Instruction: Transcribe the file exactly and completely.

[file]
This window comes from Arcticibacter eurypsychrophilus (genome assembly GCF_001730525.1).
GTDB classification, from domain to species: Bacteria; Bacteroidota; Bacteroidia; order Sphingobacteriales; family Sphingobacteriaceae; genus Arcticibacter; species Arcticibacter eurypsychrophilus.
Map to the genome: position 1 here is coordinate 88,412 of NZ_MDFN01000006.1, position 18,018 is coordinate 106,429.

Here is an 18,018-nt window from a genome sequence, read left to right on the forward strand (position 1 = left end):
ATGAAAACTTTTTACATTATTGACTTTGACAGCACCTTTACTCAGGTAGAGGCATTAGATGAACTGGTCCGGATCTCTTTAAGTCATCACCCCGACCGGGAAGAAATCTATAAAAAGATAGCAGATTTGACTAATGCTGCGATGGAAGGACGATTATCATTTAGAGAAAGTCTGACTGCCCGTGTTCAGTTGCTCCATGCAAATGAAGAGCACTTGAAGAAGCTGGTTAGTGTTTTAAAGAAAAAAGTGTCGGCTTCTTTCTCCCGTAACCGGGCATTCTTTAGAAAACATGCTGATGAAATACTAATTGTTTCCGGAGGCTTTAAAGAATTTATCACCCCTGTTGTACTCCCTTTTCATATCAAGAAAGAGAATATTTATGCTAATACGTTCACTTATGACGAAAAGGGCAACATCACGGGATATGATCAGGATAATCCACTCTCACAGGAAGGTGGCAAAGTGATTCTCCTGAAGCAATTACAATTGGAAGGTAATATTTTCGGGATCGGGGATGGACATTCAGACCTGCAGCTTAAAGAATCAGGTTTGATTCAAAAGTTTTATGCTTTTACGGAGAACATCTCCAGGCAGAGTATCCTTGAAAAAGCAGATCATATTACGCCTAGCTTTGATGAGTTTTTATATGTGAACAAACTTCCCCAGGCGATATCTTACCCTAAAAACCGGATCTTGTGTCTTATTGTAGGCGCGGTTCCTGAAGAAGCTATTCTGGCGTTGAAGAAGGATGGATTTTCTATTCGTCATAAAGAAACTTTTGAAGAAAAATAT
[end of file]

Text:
This window comes from Arcticibacter eurypsychrophilus (genome assembly GCF_001730525.1).
GTDB classification, from domain to species: Bacteria; Bacteroidota; Bacteroidia; order Sphingobacteriales; family Sphingobacteriaceae; genus Arcticibacter; species Arcticibacter eurypsychrophilus.
Map to the genome: position 1 here is coordinate 88,412 of NZ_MDFN01000006.1, position 18,018 is coordinate 106,429.

Here is an 18,018-nt window from a genome sequence, read left to right on the forward strand (position 1 = left end):
ATGAAAACTTTTTACATTATTGACTTTGACAGCACCTTTACTCAGGTAGAGGCATTAGATGAACTGGTCCGGATCTCTTTAAGTCATCACCCCGACCGGGAAGAAATCTATAAAAAGATAGCAGATTTGACTAATGCTGCGATGGAAGGACGATTATCATTTAGAGAAAGTCTGACTGCCCGTGTTCAGTTGCTCCATGCAAATGAAGAGCACTTGAAGAAGCTGGTTAGTGTTTTAAAGAAAAAAGTGTCGGCTTCTTTCTCCCGTAACCGGGCATTCTTTAGAAAACATGCTGATGAAATACTAATTGTTTCCGGAGGCTTTAAAGAATTTATCACCCCTGTTGTACTCCCTTTTCATATCAAGAAAGAGAATATTTATGCTAATACGTTCACTTATGACGAAAAGGGCAACATCACGGGATATGATCAGGATAATCCACTCTCACAGGAAGGTGGCAAAGTGATTCTCCTGAAGCAATTACAATTGGAAGGTAATATTTTCGGGATCGGGGATGGACATTCAGACCTGCAGCTTAAAGAATCAGGTTTGATTCAAAAGTTTTATGCTTTTACGGAGAACATCTCCAGGCAGAGTATCCTTGAAAAAGCAGATCATATTACGCCTAGCTTTGATGAGTTTTTATATGTGAACAAACTTCCCCAGGCGATATCTTACCCTAAAAACCGGATCTTGTGTCTTATTGTAGGCGCGGTTCCTGAAGAAGCTATTCTGGCGTTGAAGAAGGATGGATTTTCTATTCGTCATAAAGAAACTTTTGAAGAAAAATAT